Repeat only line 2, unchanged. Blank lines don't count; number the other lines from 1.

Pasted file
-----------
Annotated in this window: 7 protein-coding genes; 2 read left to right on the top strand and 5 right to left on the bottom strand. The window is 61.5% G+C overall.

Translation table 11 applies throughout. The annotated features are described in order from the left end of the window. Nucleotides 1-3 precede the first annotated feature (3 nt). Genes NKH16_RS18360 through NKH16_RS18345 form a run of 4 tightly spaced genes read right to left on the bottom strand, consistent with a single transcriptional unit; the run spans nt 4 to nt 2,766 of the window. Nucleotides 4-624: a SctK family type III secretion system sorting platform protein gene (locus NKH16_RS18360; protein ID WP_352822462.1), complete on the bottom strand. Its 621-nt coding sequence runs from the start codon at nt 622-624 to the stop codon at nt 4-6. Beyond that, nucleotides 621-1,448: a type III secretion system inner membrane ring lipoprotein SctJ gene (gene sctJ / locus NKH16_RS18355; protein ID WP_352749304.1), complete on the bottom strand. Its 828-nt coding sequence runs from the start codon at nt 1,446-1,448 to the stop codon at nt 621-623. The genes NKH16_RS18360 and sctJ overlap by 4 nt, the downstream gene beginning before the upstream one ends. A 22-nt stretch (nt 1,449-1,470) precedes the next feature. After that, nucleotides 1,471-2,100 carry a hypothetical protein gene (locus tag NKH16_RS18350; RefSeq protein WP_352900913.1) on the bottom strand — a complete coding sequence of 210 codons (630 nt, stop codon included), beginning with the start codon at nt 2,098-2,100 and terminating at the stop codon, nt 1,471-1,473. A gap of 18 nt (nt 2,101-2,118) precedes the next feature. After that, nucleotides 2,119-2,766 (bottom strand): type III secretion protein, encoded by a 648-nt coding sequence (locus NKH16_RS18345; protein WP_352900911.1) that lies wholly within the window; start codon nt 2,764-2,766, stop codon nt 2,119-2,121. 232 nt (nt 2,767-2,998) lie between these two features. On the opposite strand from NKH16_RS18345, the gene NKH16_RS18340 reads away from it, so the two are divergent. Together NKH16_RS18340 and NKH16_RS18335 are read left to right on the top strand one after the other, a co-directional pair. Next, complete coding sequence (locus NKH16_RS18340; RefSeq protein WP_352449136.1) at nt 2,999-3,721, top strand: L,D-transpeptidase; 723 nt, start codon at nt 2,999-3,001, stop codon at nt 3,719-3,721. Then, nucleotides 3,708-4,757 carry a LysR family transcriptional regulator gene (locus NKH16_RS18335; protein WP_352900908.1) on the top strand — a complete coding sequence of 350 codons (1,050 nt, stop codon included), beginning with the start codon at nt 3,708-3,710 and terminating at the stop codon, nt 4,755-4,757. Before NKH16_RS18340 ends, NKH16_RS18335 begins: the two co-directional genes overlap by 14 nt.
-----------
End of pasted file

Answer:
Translation table 11 applies throughout. The annotated features are described in order from the left end of the window. Nucleotides 1-3 precede the first annotated feature (3 nt). Genes NKH16_RS18360 through NKH16_RS18345 form a run of 4 tightly spaced genes read right to left on the bottom strand, consistent with a single transcriptional unit; the run spans nt 4 to nt 2,766 of the window. Nucleotides 4-624: a SctK family type III secretion system sorting platform protein gene (locus NKH16_RS18360; protein ID WP_352822462.1), complete on the bottom strand. Its 621-nt coding sequence runs from the start codon at nt 622-624 to the stop codon at nt 4-6. Beyond that, nucleotides 621-1,448: a type III secretion system inner membrane ring lipoprotein SctJ gene (gene sctJ / locus NKH16_RS18355; protein ID WP_352749304.1), complete on the bottom strand. Its 828-nt coding sequence runs from the start codon at nt 1,446-1,448 to the stop codon at nt 621-623. The genes NKH16_RS18360 and sctJ overlap by 4 nt, the downstream gene beginning before the upstream one ends. A 22-nt stretch (nt 1,449-1,470) precedes the next feature. After that, nucleotides 1,471-2,100 carry a hypothetical protein gene (locus tag NKH16_RS18350; RefSeq protein WP_352900913.1) on the bottom strand — a complete coding sequence of 210 codons (630 nt, stop codon included), beginning with the start codon at nt 2,098-2,100 and terminating at the stop codon, nt 1,471-1,473. A gap of 18 nt (nt 2,101-2,118) precedes the next feature. After that, nucleotides 2,119-2,766 (bottom strand): type III secretion protein, encoded by a 648-nt coding sequence (locus NKH16_RS18345; protein WP_352900911.1) that lies wholly within the window; start codon nt 2,764-2,766, stop codon nt 2,119-2,121. 232 nt (nt 2,767-2,998) lie between these two features. On the opposite strand from NKH16_RS18345, the gene NKH16_RS18340 reads away from it, so the two are divergent. Together NKH16_RS18340 and NKH16_RS18335 are read left to right on the top strand one after the other, a co-directional pair. Next, complete coding sequence (locus NKH16_RS18340; RefSeq protein WP_352449136.1) at nt 2,999-3,721, top strand: L,D-transpeptidase; 723 nt, start codon at nt 2,999-3,001, stop codon at nt 3,719-3,721. Then, nucleotides 3,708-4,757 carry a LysR family transcriptional regulator gene (locus NKH16_RS18335; protein WP_352900908.1) on the top strand — a complete coding sequence of 350 codons (1,050 nt, stop codon included), beginning with the start codon at nt 3,708-3,710 and terminating at the stop codon, nt 4,755-4,757. Before NKH16_RS18340 ends, NKH16_RS18335 begins: the two co-directional genes overlap by 14 nt.